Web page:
THE DAMNED UNITED (Dir. Tom Hooper, 2009)
Playing Prime Minister Tony Blair in full on damage control mode in THE QUEEN, taking on television journalist David Frost's striving for a career making spotlight on an impeached President in FROST/NIXON, and now here as the infamous arrogant football manager Brian Clough, Michael Sheen appears to be on a mission to redefine the role of refined British masculinity movie-wise for the new millennium.
It's not a one man mission as Sheen is the front man for screen writer Peter Morgan’s retellings of pivotal points in UK public relations. Sheen has the fierce focus necessary for these pointed recreations, while the sense that deep down he’s a decent bloke helps their cinematic cause along nicely. So the suave but spineless English archetypes (think Hugh Grant's inept Prime Minister in LOVE ACTUALLY) now fade into anachronism as history sorts the winners from the losers, with the brashly flawed figures Sheen embodies definitively deemed as winners.
There are many times, however, in THE DAMNED UNITED that Sheen’s Brian Clough doesn’t resemble a winner at all. After taking over Leeds United in 1974, Clough doesn’t quite endear himself to his players when announcing: “the first thing you can do for me is to chuck all your medals and all your caps and all your pots and all your pans into the biggest fucking dustbin you can find, because you've never won any of them fairly. You've done it all by bloody cheating!”
The film skips back to 1967 to acquaint us with the long brimming but basically one-sided rivalry between Clough and the previous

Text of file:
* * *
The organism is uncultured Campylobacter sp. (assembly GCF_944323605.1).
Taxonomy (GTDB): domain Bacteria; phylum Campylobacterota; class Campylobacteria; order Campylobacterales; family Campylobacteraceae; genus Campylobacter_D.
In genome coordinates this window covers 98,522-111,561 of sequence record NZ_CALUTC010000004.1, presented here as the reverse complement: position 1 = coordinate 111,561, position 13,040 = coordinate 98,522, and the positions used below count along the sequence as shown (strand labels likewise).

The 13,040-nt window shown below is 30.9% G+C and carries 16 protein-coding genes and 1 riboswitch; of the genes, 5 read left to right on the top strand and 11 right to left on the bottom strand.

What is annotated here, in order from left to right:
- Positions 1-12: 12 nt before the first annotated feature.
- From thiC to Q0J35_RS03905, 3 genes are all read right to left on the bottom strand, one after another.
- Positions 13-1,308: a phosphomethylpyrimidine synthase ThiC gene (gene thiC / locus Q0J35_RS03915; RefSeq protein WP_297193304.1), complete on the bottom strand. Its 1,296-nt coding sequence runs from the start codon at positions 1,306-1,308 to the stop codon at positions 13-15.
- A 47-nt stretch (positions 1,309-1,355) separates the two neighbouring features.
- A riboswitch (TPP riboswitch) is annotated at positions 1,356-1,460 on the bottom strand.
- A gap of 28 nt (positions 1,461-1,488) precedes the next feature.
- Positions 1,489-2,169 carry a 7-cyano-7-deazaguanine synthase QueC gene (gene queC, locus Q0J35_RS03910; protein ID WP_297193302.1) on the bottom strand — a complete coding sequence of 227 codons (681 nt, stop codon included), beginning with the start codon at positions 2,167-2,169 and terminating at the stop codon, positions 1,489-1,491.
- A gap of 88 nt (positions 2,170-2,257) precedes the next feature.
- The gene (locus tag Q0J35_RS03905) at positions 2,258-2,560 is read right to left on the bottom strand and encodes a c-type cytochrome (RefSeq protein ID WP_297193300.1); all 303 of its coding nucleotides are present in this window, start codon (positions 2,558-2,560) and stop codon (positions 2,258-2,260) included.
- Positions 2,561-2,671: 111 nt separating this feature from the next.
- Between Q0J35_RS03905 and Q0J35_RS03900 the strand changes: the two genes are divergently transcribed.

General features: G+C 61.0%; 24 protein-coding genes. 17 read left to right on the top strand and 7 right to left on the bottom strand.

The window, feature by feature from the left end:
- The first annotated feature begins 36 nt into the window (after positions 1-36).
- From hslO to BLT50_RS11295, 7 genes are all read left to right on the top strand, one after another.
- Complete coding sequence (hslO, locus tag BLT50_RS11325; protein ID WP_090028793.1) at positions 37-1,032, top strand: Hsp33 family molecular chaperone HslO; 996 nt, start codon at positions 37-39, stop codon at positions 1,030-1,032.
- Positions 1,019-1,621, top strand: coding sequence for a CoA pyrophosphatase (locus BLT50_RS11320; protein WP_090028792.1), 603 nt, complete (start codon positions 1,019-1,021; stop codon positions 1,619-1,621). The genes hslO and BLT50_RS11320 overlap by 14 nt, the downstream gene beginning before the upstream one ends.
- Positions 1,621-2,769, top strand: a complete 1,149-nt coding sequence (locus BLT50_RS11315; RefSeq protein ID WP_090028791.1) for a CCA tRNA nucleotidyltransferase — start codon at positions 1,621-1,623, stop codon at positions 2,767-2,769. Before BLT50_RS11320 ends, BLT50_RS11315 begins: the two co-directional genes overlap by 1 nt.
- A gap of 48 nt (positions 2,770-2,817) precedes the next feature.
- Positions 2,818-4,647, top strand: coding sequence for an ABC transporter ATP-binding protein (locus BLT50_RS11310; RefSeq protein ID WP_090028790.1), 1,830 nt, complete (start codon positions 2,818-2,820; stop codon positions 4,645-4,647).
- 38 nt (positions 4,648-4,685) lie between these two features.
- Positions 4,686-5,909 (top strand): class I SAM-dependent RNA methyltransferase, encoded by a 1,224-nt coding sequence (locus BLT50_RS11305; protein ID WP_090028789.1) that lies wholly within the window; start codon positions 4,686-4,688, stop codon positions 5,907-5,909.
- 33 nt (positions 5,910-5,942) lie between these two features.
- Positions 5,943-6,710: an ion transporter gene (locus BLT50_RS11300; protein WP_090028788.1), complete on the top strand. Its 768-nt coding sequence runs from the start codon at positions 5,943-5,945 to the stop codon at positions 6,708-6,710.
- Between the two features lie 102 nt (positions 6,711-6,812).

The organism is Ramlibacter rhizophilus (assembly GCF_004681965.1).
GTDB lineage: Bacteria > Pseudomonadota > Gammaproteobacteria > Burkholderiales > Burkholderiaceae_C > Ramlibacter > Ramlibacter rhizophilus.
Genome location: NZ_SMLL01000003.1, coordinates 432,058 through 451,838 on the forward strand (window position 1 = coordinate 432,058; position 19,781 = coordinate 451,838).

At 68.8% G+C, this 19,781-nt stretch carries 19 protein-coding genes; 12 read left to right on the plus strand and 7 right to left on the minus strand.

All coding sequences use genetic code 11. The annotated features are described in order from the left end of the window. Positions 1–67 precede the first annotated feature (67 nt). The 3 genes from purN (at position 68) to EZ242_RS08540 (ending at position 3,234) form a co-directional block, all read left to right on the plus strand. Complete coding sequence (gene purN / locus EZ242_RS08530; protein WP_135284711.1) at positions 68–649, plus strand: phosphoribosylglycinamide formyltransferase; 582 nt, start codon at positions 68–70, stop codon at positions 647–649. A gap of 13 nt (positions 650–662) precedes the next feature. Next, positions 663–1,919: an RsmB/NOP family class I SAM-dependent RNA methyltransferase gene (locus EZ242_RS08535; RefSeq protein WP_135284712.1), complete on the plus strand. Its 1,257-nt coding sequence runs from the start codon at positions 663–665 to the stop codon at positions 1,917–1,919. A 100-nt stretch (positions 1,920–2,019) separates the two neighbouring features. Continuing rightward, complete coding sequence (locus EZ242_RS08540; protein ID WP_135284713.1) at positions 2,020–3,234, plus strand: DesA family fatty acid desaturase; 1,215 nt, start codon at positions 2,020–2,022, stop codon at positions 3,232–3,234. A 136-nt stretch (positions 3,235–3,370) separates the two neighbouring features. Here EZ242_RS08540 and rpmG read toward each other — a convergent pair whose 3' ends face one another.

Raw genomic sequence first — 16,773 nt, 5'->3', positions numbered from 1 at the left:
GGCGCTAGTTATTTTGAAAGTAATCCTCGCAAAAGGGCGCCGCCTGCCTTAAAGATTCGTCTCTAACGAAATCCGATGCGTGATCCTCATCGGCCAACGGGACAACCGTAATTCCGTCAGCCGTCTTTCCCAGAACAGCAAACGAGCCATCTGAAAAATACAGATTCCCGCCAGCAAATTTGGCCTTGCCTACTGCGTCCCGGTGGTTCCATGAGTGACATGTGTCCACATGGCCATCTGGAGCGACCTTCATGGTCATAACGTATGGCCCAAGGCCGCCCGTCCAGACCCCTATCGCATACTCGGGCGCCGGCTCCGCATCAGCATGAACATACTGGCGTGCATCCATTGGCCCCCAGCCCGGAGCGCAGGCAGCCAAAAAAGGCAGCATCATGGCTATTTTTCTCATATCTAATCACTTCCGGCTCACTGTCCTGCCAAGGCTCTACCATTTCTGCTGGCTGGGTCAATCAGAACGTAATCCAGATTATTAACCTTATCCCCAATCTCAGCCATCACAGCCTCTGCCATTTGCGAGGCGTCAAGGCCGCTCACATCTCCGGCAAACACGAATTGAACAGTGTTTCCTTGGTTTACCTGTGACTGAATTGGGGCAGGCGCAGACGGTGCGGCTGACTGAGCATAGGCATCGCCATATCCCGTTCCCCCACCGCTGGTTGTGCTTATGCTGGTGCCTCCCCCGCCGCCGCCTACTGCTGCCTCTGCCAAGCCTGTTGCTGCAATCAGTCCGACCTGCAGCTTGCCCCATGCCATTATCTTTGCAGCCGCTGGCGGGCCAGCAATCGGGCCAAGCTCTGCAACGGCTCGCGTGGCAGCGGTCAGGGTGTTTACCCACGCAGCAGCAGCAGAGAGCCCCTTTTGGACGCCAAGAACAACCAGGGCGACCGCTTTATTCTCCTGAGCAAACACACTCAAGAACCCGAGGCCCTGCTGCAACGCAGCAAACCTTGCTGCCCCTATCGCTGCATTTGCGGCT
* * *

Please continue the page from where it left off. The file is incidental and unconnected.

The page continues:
Assistant manager Peter Taylor (Timothy Spall as one of the most likable and grounded of the film’s characters) and Derby chairman Sam Longson (Jim Broadbent) shake their heads at Clough’s over confidence and unrestrained bravado, which threatens his friendship with Taylor (“That’s the trouble with you Brian, too much ambition!”) and the financial stability of the team. There's nothing that can put out the fire burning in Clough - not harsh complaining heard through closed doors, not the icy glares from elder superiors, and most of all, not the 0 scoring loses that
While there is action on the field, sometimes depicted by way of archival footage, this film is primarily concerned with Clough’s back room verbosity. In every acidic line reading and exasperated expression, Sheen captures the intensity of a man who doesn’t have it in his nature to back down even as he’s so plainly pissing in the wind. It’s a tour de force performance that drives the film and is invigorating to behold even if you have no interest in soccer strategies or sports at all. I say this because I sure as Hell don’t.
Though it’s largely Sheen’s show he’s joined by a highly capable and credible cast. Standing out with the previous mentioned Spall, Broadbent, and Meany is the grimacing Stephen Graham as team Captain Billy Bremner, providing a needed dividing edge to Sheen’s abrasive stubbornness.
Marred only by one too many sad fades to black, and some fake looking hair (blame it on period style wigs), this poignantly plotted drama scores another winning shot for Sheen and writer Morgan, whether it indulges in revisionism or not. In the concluding moments there are glimpses of the real Clough surrounded by a crowd of supporters years after the events in the movie - a typical biodoc manuever - and while it's impossible to see if he was as obnoxiously determined as Sheen's portrayal made him out to be, the vigorous spirit that this sturdy movie tenaciously touches on is without a doubt on display.